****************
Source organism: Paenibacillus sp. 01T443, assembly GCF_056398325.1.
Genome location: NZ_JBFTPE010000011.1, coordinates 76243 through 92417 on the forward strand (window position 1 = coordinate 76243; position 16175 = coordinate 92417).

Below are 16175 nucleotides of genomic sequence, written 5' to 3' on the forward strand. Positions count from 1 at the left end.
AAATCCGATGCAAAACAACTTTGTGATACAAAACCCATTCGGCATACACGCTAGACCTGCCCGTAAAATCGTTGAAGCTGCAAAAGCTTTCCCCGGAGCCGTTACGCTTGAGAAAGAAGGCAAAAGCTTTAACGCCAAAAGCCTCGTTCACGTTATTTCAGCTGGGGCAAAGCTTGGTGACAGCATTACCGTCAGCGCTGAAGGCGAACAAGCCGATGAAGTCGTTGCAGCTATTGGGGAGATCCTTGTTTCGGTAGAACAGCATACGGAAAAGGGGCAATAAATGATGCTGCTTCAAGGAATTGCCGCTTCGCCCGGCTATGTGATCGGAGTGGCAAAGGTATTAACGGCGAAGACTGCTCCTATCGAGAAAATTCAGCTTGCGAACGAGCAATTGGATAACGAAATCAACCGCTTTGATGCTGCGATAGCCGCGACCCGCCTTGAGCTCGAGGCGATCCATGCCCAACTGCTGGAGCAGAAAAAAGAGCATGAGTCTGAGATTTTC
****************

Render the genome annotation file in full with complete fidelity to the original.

Source organism: Paenibacillus sp. 01T443, assembly GCF_056398325.1.
Genome location: NZ_JBFTPE010000011.1, coordinates 76243 through 92417 on the forward strand (window position 1 = coordinate 76243; position 16175 = coordinate 92417).

Below are 16175 nucleotides of genomic sequence, written 5' to 3' on the forward strand. Positions count from 1 at the left end.
AAATCCGATGCAAAACAACTTTGTGATACAAAACCCATTCGGCATACACGCTAGACCTGCCCGTAAAATCGTTGAAGCTGCAAAAGCTTTCCCCGGAGCCGTTACGCTTGAGAAAGAAGGCAAAAGCTTTAACGCCAAAAGCCTCGTTCACGTTATTTCAGCTGGGGCAAAGCTTGGTGACAGCATTACCGTCAGCGCTGAAGGCGAACAAGCCGATGAAGTCGTTGCAGCTATTGGGGAGATCCTTGTTTCGGTAGAACAGCATACGGAAAAGGGGCAATAAATGATGCTGCTTCAAGGAATTGCCGCTTCGCCCGGCTATGTGATCGGAGTGGCAAAGGTATTAACGGCGAAGACTGCTCCTATCGAGAAAATTCAGCTTGCGAACGAGCAATTGGATAACGAAATCAACCGCTTTGATGCTGCGATAGCCGCGACCCGCCTTGAGCTCGAGGCGATCCATGCCCAACTGCTGGAGCAGAAAAAAGAGCATGAGTCTGAGATTTTC